They are not intended to be exhaustive or to limit the invention to the precise embodiments disclosed, and naturally many modifications and variations are possible in light of the above teaching. The embodiments were chosen and described in order to explain the principles of the invention and its practical application, to thereby enable others skilled in the art to best utilize the invention and various embodiments with various modifications as are suited to the particular use contemplated.

FIG. 6 illustrates a pouch system 600. The pouch system 600 is configured to emit gas into a local environment, similar to the gas emitting pouch system 300. The pouch system 600 includes a first layer 610 and a second layer 630. The first layer 610 and the second layer 630 may be permeable to gases. In one embodiment, the first layer 610 and the second layer 630 are bonded through an intermediate layer 620. The intermediate layer 620 provides the pouch system 600 a more resilient and durable seal between the first layer 610 and the second layer 630 by diverting the load so that more robust shear force is applied to a higher bond strength seal rather than strictly a design that puts all the internal pressure and load on a peel strength surface. By adding the intermediate layer 620 with a narrower diameter than the first layer 610, the seal between the first layer 610 and the second layer 630 is reinforced.

The present invention is useful for wound healing for human and animal patients, for use in laboratories, and anywhere a specific gas or combination of gases is required to reach a specific, discrete site.

The foregoing descriptions of specific embodiments of the invention have been presented for purposes of illustration and description. They are not intended to be exhaustive or to limit the invention to the precise embodiments disclosed, and naturally many modifications and variations are possible in light of the above teaching. The embodiments were chosen and described in order to explain the principles of the invention and its practical application, to thereby enable others skilled in the art to best utilize the invention and various embodiments with various modifications as are suited to the particular use contemplated.

REFERENCES

  • 1. Whitney J D, “Physiological Effects of Tissue Oxygenation on Wound”, Heart & Lung, Vol. 18., No. 5, pp. 466–474, September 1989.
  • 2. Gruber R P, et al., “Skin Permeability to Oxygen and Hyperbaric Oxygen”, ARCH. SURG., Vol. 101, pp. 69–70, July 1970.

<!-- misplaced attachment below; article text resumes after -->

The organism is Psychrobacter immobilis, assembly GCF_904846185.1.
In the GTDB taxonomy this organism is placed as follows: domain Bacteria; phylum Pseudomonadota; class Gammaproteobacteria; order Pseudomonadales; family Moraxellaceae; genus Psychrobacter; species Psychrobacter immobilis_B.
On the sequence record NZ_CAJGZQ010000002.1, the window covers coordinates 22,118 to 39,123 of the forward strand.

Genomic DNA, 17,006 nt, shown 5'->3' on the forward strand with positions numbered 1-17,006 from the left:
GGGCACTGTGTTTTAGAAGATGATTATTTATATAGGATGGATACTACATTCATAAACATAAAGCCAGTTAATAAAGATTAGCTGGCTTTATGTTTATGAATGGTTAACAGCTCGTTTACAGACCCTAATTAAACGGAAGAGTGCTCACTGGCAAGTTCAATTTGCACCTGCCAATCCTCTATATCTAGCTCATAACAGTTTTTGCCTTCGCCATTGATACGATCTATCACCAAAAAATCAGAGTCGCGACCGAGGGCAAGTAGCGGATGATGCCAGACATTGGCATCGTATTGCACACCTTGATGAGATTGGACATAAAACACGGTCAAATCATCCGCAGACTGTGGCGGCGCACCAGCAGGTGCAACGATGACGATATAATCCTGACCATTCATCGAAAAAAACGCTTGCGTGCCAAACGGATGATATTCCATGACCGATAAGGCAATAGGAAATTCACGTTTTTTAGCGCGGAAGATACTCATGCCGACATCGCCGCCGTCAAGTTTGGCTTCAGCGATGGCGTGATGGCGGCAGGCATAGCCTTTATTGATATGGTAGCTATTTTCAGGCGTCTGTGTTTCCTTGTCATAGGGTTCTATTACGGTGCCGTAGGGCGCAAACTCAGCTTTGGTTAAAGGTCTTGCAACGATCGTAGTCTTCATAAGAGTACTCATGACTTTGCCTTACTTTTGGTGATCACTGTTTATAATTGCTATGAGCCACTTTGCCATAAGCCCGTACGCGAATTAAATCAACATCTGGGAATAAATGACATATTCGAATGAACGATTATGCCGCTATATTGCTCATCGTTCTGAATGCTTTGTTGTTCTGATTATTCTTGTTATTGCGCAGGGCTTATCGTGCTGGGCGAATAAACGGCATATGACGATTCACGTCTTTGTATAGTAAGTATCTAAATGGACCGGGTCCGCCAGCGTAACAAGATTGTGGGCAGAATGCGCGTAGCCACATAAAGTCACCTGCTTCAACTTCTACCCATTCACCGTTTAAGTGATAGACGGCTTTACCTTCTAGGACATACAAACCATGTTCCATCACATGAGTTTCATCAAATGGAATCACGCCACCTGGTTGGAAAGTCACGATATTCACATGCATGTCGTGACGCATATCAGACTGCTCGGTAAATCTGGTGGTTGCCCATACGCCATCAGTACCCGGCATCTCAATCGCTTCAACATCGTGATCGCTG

• 3. Eaglstein W H, “Experiences with Biosynthetic Dressings”, J. AmM. Acad. Dermatol., Vol. 12 (2 Pt 2), pp. 434–40, Febuary 1985.
  • 4. Niinikoski J, et al., “Combination of Hyperbaric Oxygen, Surgery, and Antibiotics in the Treatment of Clostridial Gas Gangrene”, Infections in Surgery, pp. 23–37, January 1983.
  • 5. Fischer B H, “Treatment of Ulcers on the Legs with Hyperbaric Oxygen”, J. Derm. Surg., Vol. 1, No. 3, pp. 55–58, October 1975.
  • 6. Heng M, et al., “A Simplified Hyperbaric Oxygen Technique for Leg Ulcers”, Arch Dermatol, Vol. 120, pp. 640–645, May 1984.
  • 7. Olejniczak S, et al., “Topical Oxygen Promotes Healing of Leg Ulcers”, Medical Times, Vol. 104, No. 12, pp. 114–121, December 1976.
  • 8. Transcript of United States Food & Drug Administration, Center for Drug Evaluation & Research, Dermatologic and Ophthalmic Drugs Advisory Committee, 46th Meeting, pp. 15–28, Jul. 14, 1997 (http://www.fda.gov/ohrms/dockets/ac/97/transcpt/3308t1.pdf).
  • 9. Zhao L L, Davidson J D, Wee S C, Roth S, Mustoe T A, “Effect of Hyperbaric Oxygen and Growth Factors on Rabbit Ear Ischemic Ulcers,” Arch Surg/Vol. 129, October 1994.
  • 10. Winter G D, Perins D J D, Proceedings of the 4th Intl Congress on Hyperbaric Medicine, Igaku Shoin Ltd, p. 363, 1970.
  • 11. Silver I A, in Wound Healing & Wound Infection, ed. Hunt T K, Appleton-Century-Crofts, NY, p26, 1980.
  • 12. Prockop D J, et al., “Oxygen-18 studies on the conversion of proline to collagen hydroxyproline”, Arch Biochem BioPhys V101, p. 499, 1963.
  • 13. Winter G D., Advances in Exp Med and Bio, V94, p. 673–8, Jul. 4, 1977.
  • 14. Silver I A, in Epidermal Wound Healing, ed. Maibach H & Rovee D, Year Book Medical Publishers, Inc, Chicago, p. 291–305, 1972.
  • 15. Kaufman T, et al., Surgical Forum V34, pp. 111–113, 1983.
  • 16. Niinikoski J, Clin Plast. Surg, V4, p. 361, 1977.
  • 17. Kaufman T, et al., Burns, V9, pp. 169–173, 1983.
  • 18. Utkina O T, Biol. Abstr., V45, 6289, 1964.
  • 19. Brody A L, Food Technology, Vol. 55, No. 9, pp. 104–106, Sep. 2001.
  • 20. Hoogenwerf S W, et al., Letters in Applied Microbiology, Vol. 35, Issue 5, p. 419, Nov. 2002.
  • 21. Devlieghere F, et al., “Modified atmosphere packaging: state of the art”, http://www.ifis.co.uk/hottopics/MAParticle2.PDF, September 2000.
  • 22. Labell, “Controlled & Modified Atmosphere Packaging”, Food Processing, p. 152, January 1985.
  • 23. “Biobased Packaging Materials for the Food Industry”, ed. C J Weber, http://www.nf-2000.org/publications/f4046fin.pdf, November 2000.
Patent Citations
Cited PatentFiling datePublication dateApplicantTitle
US3419400Oct 22, 1965Dec 31, 1968Swift & CoPackaging foods-production of oxygen-free packages
US3610238Apr 28, 1970Oct 5, 1971Us Health Education & WelfareWound infection prevention device
US3742951Aug 9, 1971Nov 23, 1982 Title not available
US3996934Aug 9, 1971Dec 14, 1976Alza CorporationMedical bandage
US4003371Jan 28, 1976Jan 18, 1977Fischer BoguslavLow pressure hyperbaric chamber